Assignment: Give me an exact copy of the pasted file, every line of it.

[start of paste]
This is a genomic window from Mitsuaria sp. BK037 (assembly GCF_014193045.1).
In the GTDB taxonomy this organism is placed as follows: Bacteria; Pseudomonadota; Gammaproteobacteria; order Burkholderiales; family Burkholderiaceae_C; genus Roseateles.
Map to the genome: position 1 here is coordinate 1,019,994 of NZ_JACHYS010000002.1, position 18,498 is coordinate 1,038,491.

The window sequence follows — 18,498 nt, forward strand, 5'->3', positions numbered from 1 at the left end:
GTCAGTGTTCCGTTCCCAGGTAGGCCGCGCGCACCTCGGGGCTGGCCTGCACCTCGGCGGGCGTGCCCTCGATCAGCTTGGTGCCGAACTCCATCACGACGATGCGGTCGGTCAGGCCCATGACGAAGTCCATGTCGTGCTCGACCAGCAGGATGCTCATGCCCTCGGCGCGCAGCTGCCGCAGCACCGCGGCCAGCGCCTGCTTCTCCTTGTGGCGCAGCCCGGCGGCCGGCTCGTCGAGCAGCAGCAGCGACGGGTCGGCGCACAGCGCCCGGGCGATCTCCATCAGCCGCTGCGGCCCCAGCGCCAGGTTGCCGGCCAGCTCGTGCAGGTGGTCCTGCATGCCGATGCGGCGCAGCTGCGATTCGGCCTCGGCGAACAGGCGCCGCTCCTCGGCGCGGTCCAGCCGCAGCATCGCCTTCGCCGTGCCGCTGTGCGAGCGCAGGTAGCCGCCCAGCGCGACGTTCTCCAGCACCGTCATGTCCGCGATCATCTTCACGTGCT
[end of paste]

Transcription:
This is a genomic window from Mitsuaria sp. BK037 (assembly GCF_014193045.1).
In the GTDB taxonomy this organism is placed as follows: Bacteria; Pseudomonadota; Gammaproteobacteria; order Burkholderiales; family Burkholderiaceae_C; genus Roseateles.
Map to the genome: position 1 here is coordinate 1,019,994 of NZ_JACHYS010000002.1, position 18,498 is coordinate 1,038,491.

The window sequence follows — 18,498 nt, forward strand, 5'->3', positions numbered from 1 at the left end:
GTCAGTGTTCCGTTCCCAGGTAGGCCGCGCGCACCTCGGGGCTGGCCTGCACCTCGGCGGGCGTGCCCTCGATCAGCTTGGTGCCGAACTCCATCACGACGATGCGGTCGGTCAGGCCCATGACGAAGTCCATGTCGTGCTCGACCAGCAGGATGCTCATGCCCTCGGCGCGCAGCTGCCGCAGCACCGCGGCCAGCGCCTGCTTCTCCTTGTGGCGCAGCCCGGCGGCCGGCTCGTCGAGCAGCAGCAGCGACGGGTCGGCGCACAGCGCCCGGGCGATCTCCATCAGCCGCTGCGGCCCCAGCGCCAGGTTGCCGGCCAGCTCGTGCAGGTGGTCCTGCATGCCGATGCGGCGCAGCTGCGATTCGGCCTCGGCGAACAGGCGCCGCTCCTCGGCGCGGTCCAGCCGCAGCATCGCCTTCGCCGTGCCGCTGTGCGAGCGCAGGTAGCCGCCCAGCGCGACGTTCTCCAGCACCGTCATGTCCGCGATCATCTTCACGTGCT